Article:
Dr. Ross Moore

Dr Ross Moore was born in 1954 in Broken Hill, an outback desert mining town in New South Wales. He first encountered Tibetan Buddhism at Atisha Center near Bendigo Australia in 1983. His magical first glimpse of Lama Zopa Rinpoche was on a throne in a small wooden church in a reconstructed gold-rush town built as a tourist resort, complete with steam-engines, horses and drays. and giant aviaries full of emus and sulfur-crested cockatoos with whom Lama Zopa talked, following the church discourses. In 1984 he became Spiritual Program Co-ordinator at Tara Institute in Melbourne. At the instigation of the resident teacher, the Venerable Geshe Doga, he set up the Tara Institute Study Group as well as other areas of the teaching program which are still extant.

Over the years he has taught many introductory classes, weekend courses, and retreat workshops as part of a team of dedicated Tara Institute students who are also asked to teach elsewhere. Ross is a frequent visitor to Sera Je Monastery where he has had the fortune to sit amongst the monks receiving Lama Zopa’s heart advice on how to conduct a meaningful life. Also he has attended many of His Holiness the Dalai Lama’s teachings in India, including all of the Jangchub Lam-Rim cycle which took place over several years across the monastic seats of Lama Tsong Khapa.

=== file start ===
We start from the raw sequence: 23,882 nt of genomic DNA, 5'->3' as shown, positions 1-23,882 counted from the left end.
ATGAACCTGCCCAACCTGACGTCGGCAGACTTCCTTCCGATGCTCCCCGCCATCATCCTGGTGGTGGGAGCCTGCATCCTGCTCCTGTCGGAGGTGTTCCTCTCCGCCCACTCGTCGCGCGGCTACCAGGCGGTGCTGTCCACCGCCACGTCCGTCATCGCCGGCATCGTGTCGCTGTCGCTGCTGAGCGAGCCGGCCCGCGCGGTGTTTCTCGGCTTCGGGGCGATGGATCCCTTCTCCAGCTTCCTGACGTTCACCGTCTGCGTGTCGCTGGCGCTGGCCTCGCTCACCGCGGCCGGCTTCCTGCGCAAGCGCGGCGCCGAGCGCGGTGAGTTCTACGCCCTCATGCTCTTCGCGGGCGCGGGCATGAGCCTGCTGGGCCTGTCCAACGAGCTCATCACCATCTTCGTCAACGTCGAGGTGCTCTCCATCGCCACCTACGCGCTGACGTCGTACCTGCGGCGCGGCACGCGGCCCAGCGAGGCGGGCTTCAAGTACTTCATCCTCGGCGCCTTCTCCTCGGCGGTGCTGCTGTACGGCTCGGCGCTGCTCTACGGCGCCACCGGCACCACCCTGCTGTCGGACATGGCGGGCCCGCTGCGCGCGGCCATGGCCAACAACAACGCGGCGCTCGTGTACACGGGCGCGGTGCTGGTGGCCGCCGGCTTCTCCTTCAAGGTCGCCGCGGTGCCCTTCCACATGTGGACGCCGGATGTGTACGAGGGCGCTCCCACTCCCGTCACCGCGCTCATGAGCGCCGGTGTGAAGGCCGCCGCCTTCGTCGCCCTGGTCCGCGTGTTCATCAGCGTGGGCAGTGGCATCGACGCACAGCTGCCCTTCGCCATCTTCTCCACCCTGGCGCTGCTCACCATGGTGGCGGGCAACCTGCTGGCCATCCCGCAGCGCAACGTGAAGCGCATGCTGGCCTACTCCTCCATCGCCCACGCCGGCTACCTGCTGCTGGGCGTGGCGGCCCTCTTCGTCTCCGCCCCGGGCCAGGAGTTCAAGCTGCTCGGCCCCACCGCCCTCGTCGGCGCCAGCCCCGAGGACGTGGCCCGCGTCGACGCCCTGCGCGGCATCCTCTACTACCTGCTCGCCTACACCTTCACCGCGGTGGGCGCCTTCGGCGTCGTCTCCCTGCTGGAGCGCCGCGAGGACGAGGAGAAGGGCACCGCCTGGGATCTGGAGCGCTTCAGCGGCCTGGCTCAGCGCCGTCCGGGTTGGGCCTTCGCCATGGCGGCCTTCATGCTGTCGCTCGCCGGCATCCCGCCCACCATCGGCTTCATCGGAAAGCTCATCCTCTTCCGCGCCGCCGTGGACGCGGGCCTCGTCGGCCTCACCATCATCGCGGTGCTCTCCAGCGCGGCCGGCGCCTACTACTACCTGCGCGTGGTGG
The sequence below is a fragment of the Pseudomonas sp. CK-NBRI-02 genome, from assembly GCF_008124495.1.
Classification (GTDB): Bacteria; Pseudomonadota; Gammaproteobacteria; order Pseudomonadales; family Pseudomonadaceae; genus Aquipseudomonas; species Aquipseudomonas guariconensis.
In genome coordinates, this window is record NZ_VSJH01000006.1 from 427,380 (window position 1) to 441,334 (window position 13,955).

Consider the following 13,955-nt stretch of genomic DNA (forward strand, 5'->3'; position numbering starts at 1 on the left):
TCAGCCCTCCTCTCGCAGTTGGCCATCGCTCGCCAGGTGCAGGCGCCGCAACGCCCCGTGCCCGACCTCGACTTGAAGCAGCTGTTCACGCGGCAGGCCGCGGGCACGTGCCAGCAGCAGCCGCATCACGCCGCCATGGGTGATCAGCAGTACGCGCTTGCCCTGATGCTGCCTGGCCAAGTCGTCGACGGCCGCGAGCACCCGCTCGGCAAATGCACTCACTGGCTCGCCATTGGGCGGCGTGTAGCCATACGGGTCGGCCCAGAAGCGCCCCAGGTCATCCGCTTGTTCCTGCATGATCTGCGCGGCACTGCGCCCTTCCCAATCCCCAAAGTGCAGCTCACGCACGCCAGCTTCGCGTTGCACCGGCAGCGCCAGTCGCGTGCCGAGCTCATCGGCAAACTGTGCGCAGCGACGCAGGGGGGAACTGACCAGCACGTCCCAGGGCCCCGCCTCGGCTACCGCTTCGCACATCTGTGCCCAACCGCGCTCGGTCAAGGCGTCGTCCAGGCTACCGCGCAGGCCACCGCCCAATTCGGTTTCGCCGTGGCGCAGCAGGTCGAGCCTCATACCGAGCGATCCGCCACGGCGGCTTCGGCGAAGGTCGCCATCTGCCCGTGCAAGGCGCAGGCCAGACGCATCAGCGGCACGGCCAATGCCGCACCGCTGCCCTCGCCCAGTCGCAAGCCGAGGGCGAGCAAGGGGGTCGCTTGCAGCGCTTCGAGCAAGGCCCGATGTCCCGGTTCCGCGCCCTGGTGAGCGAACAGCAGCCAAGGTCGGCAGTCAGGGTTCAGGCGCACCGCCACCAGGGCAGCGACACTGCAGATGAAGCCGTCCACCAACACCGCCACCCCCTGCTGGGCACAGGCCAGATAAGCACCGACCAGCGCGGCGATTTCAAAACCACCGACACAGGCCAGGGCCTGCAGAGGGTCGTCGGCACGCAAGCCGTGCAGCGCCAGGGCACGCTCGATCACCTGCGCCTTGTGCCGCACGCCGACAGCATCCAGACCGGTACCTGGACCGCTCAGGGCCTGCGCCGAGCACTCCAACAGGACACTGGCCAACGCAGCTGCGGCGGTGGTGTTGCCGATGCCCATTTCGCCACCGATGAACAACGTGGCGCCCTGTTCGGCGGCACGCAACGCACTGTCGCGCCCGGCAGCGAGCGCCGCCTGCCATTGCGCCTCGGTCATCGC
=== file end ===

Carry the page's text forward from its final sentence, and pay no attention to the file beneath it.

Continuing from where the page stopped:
Ross retired early from lecturing in art and design in order to concentrate on Buddhist publishing work. He has just finished editing Geshe Doga’s commentary on Six Session Guru Yoga and is currently assisting in the publication of Geshe Doga’s commentary on Atisha’s Lamp of the Path.

Ross is an engaging and experienced presenter who enjoys drawing upon Western psychological and philosophical traditions as well as the ancient Buddhist texts, together with their experiential lineages. His sessions are always fun and intellectually adventurous, yet always grounded in a practical emphasis on meditation and mind transformation.

In 2017 he successfully had a stem transplant for bone marrow cancer. He says this helped bring home the reality of the Dharma as our most precious tool for living well and meaningfully, and seizing the essence of each moment.

He is currently based in Melbourne, Australia and is closely connected to Tara Institute.